Studies have shown that psychopaths are born without a wide range of humane emotion such as empathy, the ability to understand and feel others’ pain, and deep emotional attachment due to a part of their brains, the amygdala, the region that regulate said emotions being visibly smaller than normal human’s for about 18 percent, making them unable to process these fundamental emotions. In addition, they have a higher level of testosterone which makes them more innately aggressive than normal people, giving them a heightened sense of self-grandiosity, hence their bottomless confidence that is borderline on narcissism. To make up for their emotional deficiency, they would then spend their time observing those around them in order to imitate and mimic, which in turn, sharpen their wit and make their emotional intelligence sky rocket, enabling them to read people like a book despite not having any humane emotions themselves and able to infiltrate into any social hierarchy with ease. They then use this mask of impeccable personality of theirs to persuade and make people do their bidding and behave in ways that is favorable to the psychopaths themselves. These skills set, however, is only horrible when used to the extreme, like exploiting people for example, but extremely useful when used moderately and properly especially in sale or in a working environment. They are great sale-people due to their persuasive skills and a perfect team player when it comes to team work for they charm people in, make them feel safe and understood while knowing exactly what their teammates need and what need to be done for the team to reach their goal in the most efficient way possible. Secondly, and without a doubt, psychopaths are extremely calloused creatures. They are not plagued by emotions which is unlike most of us who tend to let our emotions and those of the people around us run wild and interfere with our decision making. Their ways of making decisions is cold, detached and backed by logic in the purest form possible, making them the best candidates for jobs in business and higher position like CEOs, leaders, politicians, all jobs that are required to make tough and harsh decisions with little regard to emotions, be it internal or external. Take Steve Jobs for example, who, of course, was not a psychopath but he possessed this “leader” trait. He could not be careless about what people thought of him, got himself ganged up against and fired from his own company until he was hired back in. If this had happened to anyone with high emotional sensitivity and feeling of betrayal, this would have become very ugly and we would not know when we would be able to have all these smartphones like nowadays. But fortunately for us, He was Steve and he just went back to work. This be said, though we can never be, nor should we ever be, entirely detached of all emotions for these are the things that make us “human”; we should, however, learn to distance our decision making from our own and others’ internal turmoil. Because in the end, most of these emotions are simply a distraction that could stop us from making the right and meaningful decision.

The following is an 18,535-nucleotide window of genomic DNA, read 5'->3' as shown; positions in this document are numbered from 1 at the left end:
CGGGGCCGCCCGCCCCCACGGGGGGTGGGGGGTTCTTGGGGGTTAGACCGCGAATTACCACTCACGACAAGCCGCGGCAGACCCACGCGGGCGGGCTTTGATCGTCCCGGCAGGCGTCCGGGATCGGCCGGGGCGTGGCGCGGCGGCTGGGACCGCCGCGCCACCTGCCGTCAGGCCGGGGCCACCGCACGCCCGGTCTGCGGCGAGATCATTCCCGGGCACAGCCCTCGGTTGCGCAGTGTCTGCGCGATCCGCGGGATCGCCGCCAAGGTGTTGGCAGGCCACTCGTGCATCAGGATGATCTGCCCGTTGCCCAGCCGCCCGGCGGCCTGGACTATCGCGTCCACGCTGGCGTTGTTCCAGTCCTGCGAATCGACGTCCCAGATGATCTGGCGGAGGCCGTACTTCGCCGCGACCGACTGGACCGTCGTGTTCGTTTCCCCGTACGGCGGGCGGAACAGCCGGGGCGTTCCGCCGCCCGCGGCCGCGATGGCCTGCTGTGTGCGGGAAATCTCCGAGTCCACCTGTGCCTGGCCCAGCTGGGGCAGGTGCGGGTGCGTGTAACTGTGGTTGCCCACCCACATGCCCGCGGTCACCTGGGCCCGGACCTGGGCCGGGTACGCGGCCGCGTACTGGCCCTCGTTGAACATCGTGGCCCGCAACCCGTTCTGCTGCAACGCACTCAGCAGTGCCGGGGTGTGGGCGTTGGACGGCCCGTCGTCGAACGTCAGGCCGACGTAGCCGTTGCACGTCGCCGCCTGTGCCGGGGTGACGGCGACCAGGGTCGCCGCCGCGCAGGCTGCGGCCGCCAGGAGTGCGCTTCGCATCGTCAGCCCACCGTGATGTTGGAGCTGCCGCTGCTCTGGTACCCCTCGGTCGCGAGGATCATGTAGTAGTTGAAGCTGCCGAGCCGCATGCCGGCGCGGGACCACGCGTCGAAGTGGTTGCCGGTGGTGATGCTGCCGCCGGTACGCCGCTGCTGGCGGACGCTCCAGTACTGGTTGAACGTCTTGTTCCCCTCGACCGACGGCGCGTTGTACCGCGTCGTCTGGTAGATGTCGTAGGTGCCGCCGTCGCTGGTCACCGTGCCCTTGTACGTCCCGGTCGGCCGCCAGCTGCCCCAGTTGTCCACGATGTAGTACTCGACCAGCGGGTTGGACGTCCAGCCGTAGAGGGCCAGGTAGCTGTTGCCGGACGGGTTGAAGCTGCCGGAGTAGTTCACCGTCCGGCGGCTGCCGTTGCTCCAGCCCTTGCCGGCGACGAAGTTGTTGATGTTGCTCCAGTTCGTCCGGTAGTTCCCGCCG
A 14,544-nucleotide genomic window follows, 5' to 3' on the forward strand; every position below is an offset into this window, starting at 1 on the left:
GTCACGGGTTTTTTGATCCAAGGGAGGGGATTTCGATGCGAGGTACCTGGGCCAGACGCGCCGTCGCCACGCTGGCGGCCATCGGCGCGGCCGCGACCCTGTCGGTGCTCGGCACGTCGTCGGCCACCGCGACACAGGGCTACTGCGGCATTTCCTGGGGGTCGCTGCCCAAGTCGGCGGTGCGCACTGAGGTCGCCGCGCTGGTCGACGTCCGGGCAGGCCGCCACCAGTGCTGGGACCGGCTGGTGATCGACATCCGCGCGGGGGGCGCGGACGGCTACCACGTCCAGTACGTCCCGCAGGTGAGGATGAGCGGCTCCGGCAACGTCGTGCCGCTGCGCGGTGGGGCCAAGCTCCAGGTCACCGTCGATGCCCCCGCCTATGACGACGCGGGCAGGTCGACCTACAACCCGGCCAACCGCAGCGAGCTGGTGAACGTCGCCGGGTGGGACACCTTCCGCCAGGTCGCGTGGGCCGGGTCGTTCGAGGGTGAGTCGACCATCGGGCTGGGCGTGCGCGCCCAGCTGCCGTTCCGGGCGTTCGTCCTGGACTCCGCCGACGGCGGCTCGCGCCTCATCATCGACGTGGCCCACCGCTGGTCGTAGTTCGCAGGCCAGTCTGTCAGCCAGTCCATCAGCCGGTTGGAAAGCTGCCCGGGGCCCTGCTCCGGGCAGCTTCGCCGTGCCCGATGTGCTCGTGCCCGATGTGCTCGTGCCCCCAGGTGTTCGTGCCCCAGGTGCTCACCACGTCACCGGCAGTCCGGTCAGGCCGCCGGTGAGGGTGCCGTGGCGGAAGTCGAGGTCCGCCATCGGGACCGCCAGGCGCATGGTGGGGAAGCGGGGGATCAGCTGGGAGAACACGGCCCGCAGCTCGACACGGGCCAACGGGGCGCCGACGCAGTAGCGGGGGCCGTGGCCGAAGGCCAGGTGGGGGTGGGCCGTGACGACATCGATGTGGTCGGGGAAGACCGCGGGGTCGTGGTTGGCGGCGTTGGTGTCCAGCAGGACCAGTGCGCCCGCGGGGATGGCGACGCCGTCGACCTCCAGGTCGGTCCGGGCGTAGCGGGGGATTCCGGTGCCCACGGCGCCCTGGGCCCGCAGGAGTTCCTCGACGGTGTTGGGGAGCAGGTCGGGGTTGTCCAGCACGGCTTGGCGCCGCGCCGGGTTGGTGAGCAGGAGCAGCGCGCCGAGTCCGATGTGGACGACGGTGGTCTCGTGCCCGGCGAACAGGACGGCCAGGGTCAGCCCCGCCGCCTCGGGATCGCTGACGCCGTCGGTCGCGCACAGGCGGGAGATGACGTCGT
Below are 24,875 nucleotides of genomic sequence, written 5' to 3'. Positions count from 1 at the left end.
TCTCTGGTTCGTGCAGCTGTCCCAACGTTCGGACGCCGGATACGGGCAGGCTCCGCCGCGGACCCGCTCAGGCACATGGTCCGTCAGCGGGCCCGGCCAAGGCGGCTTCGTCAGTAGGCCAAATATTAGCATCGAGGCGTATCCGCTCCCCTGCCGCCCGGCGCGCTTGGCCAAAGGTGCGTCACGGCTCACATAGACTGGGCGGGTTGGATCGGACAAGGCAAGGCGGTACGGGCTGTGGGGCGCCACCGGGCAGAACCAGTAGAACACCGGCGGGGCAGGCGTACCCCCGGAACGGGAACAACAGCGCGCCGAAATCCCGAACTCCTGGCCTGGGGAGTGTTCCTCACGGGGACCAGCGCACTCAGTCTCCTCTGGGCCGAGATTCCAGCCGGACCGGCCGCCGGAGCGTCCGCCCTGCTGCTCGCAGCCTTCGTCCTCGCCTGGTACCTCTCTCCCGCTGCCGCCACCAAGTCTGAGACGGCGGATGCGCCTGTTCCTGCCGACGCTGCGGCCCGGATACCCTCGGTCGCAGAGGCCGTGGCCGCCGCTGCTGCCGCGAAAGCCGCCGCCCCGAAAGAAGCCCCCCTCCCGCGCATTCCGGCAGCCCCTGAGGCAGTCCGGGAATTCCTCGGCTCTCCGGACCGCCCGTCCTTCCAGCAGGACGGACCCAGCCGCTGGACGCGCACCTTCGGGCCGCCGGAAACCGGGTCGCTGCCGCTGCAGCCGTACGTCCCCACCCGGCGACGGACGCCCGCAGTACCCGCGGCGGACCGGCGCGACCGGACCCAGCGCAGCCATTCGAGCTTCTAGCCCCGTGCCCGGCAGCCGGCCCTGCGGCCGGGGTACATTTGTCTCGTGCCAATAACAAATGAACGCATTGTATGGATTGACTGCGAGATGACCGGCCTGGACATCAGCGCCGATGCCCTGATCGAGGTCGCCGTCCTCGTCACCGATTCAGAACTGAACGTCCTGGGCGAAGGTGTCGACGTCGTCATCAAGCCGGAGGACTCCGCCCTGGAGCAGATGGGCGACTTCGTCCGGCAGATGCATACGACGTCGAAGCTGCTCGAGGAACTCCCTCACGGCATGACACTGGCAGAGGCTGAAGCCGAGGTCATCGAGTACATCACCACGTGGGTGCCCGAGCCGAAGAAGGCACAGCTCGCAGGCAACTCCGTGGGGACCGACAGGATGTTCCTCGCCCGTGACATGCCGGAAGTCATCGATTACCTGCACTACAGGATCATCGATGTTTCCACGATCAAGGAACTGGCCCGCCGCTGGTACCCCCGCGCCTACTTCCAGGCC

Last but by no mean least, psychopaths’ best last trait is their ability to work under extreme stress. A study by O’Leary, Loney, & Eckel (2007) showed that the human stress hormone known as cortisol which is released when the body is under stress, mentally or physically, is found to be less responsive in psychopathic individuals. To them, stress is a state of emotions, triggered by fear, insecurity and doubt, always present but so heavily muted that they do not pay any mind to them. In short, they simply see the problem, know that it needs to be tackled down, tackle the problem and move on without being in the slightest bit “stressed out” by that occasion. For this one reason, they do their job well and systematically better than those who are constantly plagued with mundane emotion such as fear, worry etc. What we can learn from this is simply to fear and worry a bit less because in the end, what needs to be done still needs to be done. The quicker, these emotions are dealt with, the quicker we would be able act and the happier we would be going toward our end-goal.
In conclusion, psychopaths have advantageous traits that give them the high probability of succeeding in today society which are known to be their superficial charm, callousness and ability to work under stress. While we should never ever strive to be like psychopaths who care about nothing but getting ahead in life, disregarding everyone around them, they still have traits that are learnable and can prove to be useful when practice properly and moderately like the ability to observe and relate to people’s emotions, mental toughness and fearlessness in decision making that could be used to enrich our own life and others around us. </p>